This summary is provided to introduce a selection of concepts in a simplified form that are further described below in the Detailed Description. This summary is not intended to identify key features of the claimed subject matter, nor is it intended to be used as an aid in determining the scope of the claimed subject matter.

A Nordic ski boot support structure and attachment mechanism is disclose that include a toe piece that in the current embodiment is adapted to be removably attachable to the ski, preferably in a number of different locations. The toe piece includes left and right spaced-apart bosses that pivotably receive a lever that is attached to a rigid forefoot support. The lever pivots between an up position and a down position, for example to accommodate the stroke or gate of the user. A heel support is pivotably attached to the forefoot support, for example through upright sidewall portions. The heel support may define a heel counter. An ankle support is pivotably attached to the heel support. It will therefore be appreciated that the support structure includes three-pivot articulation. In a current embodiment the three pivot axes are all substantially horizontal. The mechanism may also include a heel piece that is attachable to the ski, and an engagement mechanism that extends from the heel support to engage the heel piece when the heel support is in the down position.

In an embodiment of the mechanism the toe piece includes a rear portion defining an upwardly-extending first projection that is received by a corresponding recess in the lever when the lever is in the down position. This provides the user with a greater ability to apply a torque or twisting force about a generally vertical axis.

In embodiments of the invention, the toe piece and the heel piece are slidably and adjustably attachable to the ski.

These and other aspects of the invention will be appreciated by the artisan after reading the particular embodiment of the invention described herein.

DESCRIPTION OF THE DRAWINGS

The foregoing aspects and many of the attendant advantages of this invention will become more readily appreciated as the same become better understood by reference to the following detailed description, when taken in conjunction with the accompanying drawings, wherein:

FIG. 1 is a perspective view of a ski boot support structure and attachment mechanism according to the present invention, shown attached to a cross-country ski (shown in phantom) having an integral binding mounting plate;

FIG. 2 is a side view of the ski boot support structure and attachment mechanism shown in FIG. 1, illustrated in the down position;

FIG. 3A shows the support structure and attachment mechanism of FIG. 1, with the heel support pivoted away from the ski, and the forefoot support in the down position;

FIG. 3B shows the support structure and attachment mechanism of FIG. 1, with the heel support and the forefoot support pivoted away from the ski;

FIG. 3C shows the support structure and attachment mechanism of FIG. 1, with the forefoot support pivoted further away from the ski; and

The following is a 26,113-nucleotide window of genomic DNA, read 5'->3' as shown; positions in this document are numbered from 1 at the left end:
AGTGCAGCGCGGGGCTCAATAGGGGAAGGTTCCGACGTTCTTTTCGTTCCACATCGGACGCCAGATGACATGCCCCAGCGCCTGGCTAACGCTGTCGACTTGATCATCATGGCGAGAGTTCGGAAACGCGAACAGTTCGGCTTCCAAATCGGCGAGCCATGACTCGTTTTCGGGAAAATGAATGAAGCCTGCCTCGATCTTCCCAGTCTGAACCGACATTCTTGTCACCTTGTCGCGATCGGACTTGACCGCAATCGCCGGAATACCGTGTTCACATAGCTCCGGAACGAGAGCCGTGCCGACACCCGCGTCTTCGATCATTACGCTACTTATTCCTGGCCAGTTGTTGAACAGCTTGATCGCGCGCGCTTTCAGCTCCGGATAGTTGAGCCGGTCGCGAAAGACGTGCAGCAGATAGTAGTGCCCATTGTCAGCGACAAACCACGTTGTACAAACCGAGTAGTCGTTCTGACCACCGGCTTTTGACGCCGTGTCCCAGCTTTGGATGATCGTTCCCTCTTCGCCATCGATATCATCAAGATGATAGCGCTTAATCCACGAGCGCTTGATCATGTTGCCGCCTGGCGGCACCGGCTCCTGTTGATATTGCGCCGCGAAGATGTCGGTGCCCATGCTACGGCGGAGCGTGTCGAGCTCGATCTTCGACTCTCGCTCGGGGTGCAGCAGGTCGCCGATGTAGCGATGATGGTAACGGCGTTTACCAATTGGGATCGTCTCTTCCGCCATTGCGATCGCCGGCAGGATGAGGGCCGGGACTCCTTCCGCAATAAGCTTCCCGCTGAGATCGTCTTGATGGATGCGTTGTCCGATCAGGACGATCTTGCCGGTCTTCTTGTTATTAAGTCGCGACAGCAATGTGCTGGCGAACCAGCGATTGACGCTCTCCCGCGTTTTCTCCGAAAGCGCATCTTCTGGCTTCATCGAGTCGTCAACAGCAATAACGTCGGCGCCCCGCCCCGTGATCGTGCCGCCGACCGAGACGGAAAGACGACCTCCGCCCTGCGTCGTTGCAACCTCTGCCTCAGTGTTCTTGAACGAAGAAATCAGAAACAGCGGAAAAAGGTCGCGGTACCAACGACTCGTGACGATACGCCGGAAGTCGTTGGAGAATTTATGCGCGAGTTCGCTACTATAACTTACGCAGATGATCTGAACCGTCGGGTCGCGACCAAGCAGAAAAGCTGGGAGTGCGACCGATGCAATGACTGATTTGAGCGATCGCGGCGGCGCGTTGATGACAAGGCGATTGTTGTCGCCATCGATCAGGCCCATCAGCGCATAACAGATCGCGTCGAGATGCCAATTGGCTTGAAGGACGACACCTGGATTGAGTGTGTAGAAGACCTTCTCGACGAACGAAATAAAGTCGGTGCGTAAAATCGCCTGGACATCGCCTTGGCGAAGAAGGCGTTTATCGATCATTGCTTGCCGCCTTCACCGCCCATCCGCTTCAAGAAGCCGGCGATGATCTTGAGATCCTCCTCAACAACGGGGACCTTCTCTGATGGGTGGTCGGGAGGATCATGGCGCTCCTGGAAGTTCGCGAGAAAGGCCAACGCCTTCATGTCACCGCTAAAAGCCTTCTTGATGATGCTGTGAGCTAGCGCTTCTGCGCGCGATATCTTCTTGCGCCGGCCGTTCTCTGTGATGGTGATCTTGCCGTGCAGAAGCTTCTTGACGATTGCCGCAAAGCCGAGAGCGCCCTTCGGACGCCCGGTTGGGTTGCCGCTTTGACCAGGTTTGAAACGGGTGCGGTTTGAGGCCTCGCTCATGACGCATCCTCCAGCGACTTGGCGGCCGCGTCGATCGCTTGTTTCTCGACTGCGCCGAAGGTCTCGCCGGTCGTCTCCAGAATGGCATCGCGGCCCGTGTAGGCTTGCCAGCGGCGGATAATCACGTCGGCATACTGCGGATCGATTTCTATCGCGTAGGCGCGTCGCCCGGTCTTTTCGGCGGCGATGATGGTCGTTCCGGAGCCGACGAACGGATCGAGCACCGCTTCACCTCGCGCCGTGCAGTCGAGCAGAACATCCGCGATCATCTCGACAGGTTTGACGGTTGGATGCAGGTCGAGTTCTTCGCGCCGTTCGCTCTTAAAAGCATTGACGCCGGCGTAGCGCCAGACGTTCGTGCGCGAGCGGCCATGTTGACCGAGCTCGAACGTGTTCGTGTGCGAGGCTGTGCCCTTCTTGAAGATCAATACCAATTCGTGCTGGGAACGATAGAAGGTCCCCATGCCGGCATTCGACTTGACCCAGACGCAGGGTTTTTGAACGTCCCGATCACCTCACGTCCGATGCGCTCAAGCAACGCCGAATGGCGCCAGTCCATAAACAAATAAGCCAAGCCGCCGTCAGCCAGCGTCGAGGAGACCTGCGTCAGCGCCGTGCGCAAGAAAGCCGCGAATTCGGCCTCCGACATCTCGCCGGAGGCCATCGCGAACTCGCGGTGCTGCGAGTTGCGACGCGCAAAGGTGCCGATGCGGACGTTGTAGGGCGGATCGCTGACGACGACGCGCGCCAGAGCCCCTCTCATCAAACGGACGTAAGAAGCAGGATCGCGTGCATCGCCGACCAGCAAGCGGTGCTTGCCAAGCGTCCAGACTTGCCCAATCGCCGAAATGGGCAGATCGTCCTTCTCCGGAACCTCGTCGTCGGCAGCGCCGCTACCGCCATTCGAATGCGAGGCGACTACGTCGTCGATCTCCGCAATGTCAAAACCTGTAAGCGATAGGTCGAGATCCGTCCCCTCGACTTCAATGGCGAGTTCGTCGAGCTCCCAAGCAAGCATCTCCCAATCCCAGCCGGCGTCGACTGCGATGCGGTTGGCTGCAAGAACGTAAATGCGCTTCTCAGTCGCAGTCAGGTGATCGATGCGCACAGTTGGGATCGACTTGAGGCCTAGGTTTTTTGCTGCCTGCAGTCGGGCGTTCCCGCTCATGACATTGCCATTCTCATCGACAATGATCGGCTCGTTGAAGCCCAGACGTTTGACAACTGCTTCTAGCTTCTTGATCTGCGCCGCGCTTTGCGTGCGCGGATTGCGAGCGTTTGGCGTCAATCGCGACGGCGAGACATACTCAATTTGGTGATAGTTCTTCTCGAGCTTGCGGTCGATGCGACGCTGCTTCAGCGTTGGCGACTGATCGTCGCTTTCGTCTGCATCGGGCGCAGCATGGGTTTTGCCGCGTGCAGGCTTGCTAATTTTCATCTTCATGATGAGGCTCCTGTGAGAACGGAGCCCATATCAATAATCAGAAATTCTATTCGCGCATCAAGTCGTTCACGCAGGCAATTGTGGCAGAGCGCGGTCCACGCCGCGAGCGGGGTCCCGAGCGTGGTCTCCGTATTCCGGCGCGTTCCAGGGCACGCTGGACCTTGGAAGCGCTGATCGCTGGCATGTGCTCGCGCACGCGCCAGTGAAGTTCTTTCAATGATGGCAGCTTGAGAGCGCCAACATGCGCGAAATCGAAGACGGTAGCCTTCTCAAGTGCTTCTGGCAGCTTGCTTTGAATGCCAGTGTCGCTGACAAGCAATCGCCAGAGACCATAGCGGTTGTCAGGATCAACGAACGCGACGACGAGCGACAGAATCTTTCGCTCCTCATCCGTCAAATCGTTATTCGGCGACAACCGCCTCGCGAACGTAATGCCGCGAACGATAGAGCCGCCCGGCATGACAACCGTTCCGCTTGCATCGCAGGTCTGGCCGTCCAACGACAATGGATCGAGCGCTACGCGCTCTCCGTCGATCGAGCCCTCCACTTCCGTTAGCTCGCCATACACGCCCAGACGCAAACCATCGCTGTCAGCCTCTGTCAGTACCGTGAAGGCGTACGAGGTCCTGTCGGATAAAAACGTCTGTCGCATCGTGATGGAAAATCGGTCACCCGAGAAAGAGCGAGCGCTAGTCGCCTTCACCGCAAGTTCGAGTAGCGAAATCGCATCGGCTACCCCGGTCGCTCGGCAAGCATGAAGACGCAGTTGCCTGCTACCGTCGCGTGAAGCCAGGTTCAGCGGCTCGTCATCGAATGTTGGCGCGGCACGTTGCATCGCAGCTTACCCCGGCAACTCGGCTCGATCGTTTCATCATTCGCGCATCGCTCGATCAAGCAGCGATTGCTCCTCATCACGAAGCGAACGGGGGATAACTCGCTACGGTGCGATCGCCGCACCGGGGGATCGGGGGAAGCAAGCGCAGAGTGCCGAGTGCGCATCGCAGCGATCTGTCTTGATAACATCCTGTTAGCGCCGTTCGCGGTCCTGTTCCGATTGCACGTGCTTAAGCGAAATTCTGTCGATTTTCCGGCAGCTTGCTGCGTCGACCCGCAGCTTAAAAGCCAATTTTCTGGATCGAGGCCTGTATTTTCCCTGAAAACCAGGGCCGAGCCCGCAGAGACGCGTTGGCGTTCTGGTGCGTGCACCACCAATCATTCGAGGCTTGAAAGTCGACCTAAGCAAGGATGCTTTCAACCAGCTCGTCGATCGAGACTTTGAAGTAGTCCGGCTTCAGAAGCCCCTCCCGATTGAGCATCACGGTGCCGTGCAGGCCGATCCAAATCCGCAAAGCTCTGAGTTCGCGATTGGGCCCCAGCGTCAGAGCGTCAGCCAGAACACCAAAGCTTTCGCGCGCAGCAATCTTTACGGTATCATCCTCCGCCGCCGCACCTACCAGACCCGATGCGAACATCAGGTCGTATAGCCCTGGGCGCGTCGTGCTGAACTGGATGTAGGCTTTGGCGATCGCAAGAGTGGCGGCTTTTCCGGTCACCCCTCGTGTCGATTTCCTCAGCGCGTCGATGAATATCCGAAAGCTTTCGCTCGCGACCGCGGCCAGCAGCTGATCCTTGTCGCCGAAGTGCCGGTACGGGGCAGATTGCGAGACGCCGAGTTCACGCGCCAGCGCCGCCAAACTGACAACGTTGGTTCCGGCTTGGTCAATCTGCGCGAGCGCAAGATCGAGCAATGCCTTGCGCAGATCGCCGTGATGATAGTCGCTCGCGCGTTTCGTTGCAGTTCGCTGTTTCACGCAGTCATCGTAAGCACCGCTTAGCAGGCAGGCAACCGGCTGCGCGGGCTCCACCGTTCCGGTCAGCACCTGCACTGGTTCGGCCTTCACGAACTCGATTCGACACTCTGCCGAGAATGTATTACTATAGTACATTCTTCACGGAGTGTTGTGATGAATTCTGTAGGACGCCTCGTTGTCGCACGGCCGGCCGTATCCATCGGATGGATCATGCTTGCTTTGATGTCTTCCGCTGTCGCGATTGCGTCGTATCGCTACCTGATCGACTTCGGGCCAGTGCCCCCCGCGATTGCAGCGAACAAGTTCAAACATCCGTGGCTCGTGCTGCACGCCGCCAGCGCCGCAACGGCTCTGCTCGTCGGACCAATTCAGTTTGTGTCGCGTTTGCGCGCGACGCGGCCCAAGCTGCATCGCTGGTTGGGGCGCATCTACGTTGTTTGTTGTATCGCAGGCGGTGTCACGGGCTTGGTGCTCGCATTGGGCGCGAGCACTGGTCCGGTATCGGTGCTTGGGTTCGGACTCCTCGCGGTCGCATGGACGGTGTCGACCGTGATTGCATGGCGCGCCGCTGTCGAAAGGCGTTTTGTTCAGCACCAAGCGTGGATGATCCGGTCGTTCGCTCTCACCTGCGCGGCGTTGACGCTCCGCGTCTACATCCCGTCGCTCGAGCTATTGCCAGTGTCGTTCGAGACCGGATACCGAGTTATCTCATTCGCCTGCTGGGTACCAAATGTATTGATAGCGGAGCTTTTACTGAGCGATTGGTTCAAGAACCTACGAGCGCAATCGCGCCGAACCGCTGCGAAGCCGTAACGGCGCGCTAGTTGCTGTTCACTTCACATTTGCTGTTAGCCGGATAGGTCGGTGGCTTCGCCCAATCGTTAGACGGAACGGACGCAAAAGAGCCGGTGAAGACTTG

FIG. 4 shows an exploded view of the support structure and attachment mechanism shown in FIG. 1.

DETAILED DESCRIPTION

FIG. 1 shows a perspective view of a ski boot support structure and attachment mechanism 100 (hereinafter, referred to as the “support mechanism”) according to the present invention, and FIG. 2 shows a side view of the support mechanism 100. The support mechanism 100 is shown mounted to a ski 90 having integral or fixedly attached forward and rearward mounting plates 92 and 93, respectively, as are well-known in the art. For example a current mounting system is known in the art as NNN (“New Nordic Norm”) R4 NIS (“Nordic Integrated System”). The currently preferred embodiment of the support mechanism 100 is compatible with, and is mountable to, the NIS system.

The support mechanism 100 includes a forward toe piece 102 that is slidably and adjustably attached to the ski 90 through the forward mounting plate 92. The toe piece 102 includes a right boss portion 104 and a left boss portion 105. A substantially rigid lever 106 is pivotably mounted to the left and right boss portions 104, 105 with pivot pin 108, such that the lever 106 pivots about a horizontal (i.e., generally parallel to the upper face of the ski 90) first pivot axis 80. The lever 106 may be formed, for example, from aluminum or from another lightweight metal. The lever 106, and therefore the user's toe, is pivotable between a “down” position generally flat with the ski 90, and an “up” position wherein the distal end of the lever 106 is elevated away from the ski 90. A projection 101 extends upwardly from a rearward portion of the toe piece 102. As seen most clearly in FIG. 2 (and FIG. 7), the lever 106 includes a cup-shaped recess 107 at its distal end, that is sized and shaped to receive the projection 101 when the lever 106 is in the down position shown in FIG. 2. It will be appreciated that when the projection 101 is captured in the recess 107, a user can more easily exert a significant twisting force to the ski 90 by turning the user's foot.